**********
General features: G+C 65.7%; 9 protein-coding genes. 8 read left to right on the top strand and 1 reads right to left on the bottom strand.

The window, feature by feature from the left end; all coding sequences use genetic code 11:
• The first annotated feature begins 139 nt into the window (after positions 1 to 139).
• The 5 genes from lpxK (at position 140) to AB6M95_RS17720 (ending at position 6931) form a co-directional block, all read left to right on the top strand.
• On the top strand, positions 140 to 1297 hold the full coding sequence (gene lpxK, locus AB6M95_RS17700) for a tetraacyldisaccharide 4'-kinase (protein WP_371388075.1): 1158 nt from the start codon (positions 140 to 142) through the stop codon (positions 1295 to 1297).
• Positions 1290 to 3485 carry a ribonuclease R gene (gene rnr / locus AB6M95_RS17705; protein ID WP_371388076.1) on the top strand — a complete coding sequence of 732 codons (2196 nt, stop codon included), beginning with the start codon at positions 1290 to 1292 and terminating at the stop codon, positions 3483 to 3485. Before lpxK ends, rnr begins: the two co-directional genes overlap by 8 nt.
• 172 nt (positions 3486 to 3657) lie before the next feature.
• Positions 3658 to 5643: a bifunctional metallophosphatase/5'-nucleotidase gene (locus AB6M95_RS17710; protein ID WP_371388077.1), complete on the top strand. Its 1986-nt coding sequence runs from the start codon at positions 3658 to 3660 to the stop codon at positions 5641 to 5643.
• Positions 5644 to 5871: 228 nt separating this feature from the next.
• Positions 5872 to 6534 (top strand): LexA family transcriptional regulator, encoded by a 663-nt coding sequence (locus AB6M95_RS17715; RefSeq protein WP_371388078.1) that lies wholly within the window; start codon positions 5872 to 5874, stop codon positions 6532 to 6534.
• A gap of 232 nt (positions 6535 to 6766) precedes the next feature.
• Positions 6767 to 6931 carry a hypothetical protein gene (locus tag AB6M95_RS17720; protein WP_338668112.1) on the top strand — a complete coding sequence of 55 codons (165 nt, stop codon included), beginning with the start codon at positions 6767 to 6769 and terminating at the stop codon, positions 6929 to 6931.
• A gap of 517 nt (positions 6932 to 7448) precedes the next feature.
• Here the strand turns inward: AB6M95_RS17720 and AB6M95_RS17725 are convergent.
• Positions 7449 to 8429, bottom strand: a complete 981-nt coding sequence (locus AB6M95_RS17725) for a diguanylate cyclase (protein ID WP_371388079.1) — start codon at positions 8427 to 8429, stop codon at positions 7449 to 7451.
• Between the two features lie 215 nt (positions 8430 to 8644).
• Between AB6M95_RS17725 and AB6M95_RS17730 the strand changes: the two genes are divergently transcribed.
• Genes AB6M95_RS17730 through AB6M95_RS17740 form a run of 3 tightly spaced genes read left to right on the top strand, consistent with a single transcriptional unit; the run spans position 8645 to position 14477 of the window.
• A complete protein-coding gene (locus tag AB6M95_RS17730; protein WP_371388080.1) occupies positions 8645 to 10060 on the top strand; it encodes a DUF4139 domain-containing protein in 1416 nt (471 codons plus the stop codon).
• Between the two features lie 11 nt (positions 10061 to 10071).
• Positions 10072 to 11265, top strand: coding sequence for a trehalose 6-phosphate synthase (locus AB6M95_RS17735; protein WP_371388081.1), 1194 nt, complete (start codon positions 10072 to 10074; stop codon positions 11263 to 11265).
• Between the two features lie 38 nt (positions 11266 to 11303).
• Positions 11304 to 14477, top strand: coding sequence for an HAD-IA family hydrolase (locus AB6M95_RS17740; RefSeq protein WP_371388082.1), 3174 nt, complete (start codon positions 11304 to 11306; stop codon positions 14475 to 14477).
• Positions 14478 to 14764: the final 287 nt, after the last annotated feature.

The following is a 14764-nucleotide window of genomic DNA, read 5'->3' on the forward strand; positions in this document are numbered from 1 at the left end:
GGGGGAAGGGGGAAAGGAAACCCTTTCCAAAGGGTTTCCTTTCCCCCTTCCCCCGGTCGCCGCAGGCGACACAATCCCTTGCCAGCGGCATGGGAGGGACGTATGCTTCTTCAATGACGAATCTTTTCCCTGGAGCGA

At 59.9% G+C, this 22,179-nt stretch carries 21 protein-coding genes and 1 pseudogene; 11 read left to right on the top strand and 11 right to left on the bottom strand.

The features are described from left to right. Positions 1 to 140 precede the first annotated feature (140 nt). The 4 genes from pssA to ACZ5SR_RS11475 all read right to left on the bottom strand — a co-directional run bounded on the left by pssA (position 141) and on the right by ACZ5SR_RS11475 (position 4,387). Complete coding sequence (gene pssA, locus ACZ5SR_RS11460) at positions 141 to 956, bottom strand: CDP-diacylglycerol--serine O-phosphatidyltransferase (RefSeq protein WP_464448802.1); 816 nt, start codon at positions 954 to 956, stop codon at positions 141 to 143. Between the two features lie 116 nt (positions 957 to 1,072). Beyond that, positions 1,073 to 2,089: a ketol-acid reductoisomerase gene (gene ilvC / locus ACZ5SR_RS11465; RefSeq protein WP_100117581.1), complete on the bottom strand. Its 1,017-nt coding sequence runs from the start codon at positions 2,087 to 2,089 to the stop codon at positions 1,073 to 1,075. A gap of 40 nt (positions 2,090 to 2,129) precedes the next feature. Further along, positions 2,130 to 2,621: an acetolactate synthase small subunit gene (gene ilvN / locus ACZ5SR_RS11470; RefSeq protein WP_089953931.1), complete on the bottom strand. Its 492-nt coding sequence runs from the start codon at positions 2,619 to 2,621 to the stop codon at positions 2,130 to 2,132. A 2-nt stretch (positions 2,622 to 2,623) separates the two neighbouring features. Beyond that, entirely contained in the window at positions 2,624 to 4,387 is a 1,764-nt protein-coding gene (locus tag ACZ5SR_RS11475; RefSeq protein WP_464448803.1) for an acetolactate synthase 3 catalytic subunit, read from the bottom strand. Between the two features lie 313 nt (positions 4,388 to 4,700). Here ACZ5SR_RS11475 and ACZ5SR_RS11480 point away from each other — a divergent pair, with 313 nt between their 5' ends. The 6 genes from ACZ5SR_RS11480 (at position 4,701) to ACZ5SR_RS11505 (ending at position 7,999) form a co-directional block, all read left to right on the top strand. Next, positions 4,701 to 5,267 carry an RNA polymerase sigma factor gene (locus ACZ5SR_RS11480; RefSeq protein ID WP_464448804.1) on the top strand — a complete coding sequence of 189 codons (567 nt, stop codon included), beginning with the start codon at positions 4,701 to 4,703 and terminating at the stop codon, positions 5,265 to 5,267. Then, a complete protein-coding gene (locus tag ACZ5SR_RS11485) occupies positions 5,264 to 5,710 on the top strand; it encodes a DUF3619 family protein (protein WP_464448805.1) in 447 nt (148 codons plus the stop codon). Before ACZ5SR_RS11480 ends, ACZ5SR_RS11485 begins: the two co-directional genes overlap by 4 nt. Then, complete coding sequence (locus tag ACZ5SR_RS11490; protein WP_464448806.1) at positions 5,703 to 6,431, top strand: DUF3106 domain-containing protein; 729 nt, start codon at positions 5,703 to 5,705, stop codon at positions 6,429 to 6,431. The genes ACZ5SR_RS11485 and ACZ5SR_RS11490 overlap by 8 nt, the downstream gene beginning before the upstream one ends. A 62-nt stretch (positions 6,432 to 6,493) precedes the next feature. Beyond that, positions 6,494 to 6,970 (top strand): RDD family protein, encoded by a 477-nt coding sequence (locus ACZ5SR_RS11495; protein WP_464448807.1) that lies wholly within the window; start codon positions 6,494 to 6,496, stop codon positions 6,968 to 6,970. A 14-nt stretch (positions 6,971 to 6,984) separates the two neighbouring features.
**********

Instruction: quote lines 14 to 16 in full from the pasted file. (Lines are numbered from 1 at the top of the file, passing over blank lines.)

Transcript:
• Here the strand turns inward: AB6M95_RS17720 and AB6M95_RS17725 are convergent.
• Positions 7449 to 8429, bottom strand: a complete 981-nt coding sequence (locus AB6M95_RS17725) for a diguanylate cyclase (protein ID WP_371388079.1) — start codon at positions 8427 to 8429, stop codon at positions 7449 to 7451.
• Between the two features lie 215 nt (positions 8430 to 8644).